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Point masses reaching c

  1. May 6, 2007 #1
    i was sitting here wondering about something, and i'm not sure, so ill ask.

    suppose you take 2 point masses, say 1 kg each, 1 meter apart, and release them. Would they ever reach the speed of light? As they got very close, the [tex]F _{g}[/tex] would near infinity ( [tex] \lim _{distance \rightarrow 0} F_{g} = \infty [/tex] ), which means that it would accelerate at an infinite rate past the speed of light. but, relativity doesnt allow that, and would start reducing the acceleration as the velocity approached c. so, is [tex] \lim _{distance \rightarrow 0} v = c [/tex] (if v is velocity and c is the speed of light)?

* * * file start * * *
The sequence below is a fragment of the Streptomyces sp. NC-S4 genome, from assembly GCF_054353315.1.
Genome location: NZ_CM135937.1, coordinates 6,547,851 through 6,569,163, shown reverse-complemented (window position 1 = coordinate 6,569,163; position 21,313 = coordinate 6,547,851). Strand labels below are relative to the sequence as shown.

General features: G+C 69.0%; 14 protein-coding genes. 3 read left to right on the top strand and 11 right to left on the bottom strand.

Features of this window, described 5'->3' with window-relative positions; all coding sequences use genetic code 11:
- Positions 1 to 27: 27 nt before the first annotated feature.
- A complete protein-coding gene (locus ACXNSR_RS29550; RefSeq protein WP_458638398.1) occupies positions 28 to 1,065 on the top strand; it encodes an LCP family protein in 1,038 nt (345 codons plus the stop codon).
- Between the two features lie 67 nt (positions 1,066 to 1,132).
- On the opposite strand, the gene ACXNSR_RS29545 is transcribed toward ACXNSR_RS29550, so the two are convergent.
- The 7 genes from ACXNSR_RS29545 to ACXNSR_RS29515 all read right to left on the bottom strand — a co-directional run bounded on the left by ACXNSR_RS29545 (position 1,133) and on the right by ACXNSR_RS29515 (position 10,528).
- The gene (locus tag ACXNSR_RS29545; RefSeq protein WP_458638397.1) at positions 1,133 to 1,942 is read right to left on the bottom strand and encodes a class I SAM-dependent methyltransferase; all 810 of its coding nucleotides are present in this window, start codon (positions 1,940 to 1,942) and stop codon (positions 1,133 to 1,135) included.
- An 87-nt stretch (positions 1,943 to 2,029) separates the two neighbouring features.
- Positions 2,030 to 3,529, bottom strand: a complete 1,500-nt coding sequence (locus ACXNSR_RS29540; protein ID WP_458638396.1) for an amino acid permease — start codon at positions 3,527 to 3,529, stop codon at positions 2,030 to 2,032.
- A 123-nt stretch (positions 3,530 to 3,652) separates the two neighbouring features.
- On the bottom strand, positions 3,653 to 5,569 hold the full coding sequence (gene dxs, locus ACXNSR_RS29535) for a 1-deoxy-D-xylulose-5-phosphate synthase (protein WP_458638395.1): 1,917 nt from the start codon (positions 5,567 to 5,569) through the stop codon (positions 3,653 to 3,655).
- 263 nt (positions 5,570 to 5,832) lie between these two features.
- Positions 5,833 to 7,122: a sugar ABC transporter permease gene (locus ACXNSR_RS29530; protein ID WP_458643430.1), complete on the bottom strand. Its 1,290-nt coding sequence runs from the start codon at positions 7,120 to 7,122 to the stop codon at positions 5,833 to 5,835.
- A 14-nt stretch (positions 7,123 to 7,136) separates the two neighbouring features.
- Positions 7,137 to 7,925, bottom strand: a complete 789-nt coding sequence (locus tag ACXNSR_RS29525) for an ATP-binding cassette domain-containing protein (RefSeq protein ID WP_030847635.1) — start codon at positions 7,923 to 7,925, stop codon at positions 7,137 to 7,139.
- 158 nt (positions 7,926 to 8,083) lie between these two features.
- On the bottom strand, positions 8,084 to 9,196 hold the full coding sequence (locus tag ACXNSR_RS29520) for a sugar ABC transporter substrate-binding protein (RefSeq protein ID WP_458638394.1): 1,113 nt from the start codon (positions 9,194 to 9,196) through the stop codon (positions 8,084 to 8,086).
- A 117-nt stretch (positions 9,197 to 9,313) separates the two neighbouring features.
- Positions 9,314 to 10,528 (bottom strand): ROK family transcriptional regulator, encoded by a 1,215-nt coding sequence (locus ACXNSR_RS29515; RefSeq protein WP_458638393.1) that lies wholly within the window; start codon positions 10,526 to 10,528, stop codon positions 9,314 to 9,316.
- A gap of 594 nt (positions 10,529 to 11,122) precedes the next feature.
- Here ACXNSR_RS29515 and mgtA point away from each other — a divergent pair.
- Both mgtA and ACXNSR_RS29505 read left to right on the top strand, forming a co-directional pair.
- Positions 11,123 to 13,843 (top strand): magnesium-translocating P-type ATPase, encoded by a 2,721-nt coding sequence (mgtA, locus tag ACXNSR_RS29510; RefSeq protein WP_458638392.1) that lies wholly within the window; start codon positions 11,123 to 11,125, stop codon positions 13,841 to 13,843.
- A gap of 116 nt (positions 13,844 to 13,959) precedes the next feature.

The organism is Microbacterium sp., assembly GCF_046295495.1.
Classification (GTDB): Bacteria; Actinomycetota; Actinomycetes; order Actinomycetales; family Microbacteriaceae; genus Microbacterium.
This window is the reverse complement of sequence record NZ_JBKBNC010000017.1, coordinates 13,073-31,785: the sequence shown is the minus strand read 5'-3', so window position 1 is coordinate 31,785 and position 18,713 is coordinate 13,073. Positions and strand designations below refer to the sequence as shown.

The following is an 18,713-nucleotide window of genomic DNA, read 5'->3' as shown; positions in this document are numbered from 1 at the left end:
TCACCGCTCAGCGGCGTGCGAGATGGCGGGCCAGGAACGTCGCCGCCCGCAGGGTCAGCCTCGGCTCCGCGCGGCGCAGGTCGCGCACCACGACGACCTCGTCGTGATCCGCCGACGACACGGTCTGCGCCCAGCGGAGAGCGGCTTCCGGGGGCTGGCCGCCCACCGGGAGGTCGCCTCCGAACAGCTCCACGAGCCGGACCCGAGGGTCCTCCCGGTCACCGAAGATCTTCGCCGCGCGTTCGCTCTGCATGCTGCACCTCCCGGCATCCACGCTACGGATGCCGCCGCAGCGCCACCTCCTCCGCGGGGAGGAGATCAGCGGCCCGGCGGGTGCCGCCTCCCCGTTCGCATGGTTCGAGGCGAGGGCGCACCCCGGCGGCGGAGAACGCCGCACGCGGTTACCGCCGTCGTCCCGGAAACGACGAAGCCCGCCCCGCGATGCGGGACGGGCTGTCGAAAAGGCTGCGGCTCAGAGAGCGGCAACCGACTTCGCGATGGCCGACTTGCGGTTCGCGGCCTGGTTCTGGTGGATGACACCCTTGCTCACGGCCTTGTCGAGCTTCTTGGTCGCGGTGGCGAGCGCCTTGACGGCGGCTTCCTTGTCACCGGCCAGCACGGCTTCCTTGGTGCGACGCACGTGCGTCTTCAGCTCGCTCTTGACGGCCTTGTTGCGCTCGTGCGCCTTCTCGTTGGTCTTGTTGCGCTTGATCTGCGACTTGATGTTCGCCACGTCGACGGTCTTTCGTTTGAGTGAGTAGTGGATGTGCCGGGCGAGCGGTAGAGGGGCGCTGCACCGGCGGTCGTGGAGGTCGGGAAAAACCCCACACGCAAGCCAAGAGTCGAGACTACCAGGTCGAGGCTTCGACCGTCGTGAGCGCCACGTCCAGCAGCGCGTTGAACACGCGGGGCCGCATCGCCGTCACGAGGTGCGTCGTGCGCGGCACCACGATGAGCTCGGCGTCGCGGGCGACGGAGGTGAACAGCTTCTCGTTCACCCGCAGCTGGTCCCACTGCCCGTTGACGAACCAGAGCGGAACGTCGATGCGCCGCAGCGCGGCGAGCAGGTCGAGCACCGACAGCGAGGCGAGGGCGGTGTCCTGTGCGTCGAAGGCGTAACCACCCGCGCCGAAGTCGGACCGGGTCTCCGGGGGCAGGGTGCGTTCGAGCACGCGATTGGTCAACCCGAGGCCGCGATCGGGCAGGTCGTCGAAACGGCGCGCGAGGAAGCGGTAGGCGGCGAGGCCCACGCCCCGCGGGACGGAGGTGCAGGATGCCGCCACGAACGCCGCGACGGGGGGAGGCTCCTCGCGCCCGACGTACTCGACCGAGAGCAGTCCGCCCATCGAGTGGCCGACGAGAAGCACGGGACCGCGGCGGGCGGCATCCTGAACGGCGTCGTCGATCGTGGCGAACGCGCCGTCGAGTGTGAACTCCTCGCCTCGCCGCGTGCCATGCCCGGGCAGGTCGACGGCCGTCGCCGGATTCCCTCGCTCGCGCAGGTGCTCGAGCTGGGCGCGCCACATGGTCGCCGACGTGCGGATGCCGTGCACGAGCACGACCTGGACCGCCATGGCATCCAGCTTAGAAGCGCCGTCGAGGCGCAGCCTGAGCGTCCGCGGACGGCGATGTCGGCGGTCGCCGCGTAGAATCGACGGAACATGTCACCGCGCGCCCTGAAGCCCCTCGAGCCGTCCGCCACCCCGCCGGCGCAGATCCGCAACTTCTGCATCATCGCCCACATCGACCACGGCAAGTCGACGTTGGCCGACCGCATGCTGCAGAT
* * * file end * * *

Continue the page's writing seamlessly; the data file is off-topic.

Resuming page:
Last edited: May 6, 2007
  2. jcsd
  3. May 6, 2007 #2

    Office_Shredder

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    as particles increase in speed, they also increase in mass (and the mass can go to infinity). So the energy would, in fact, be infinite, but not the velocity
     
  4. May 6, 2007 #3

    mathman

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    Another issue that has to be considered is that as the two particles get close to each other, the point assumption breaks down. Also quantum effects would begin to play a role.
     
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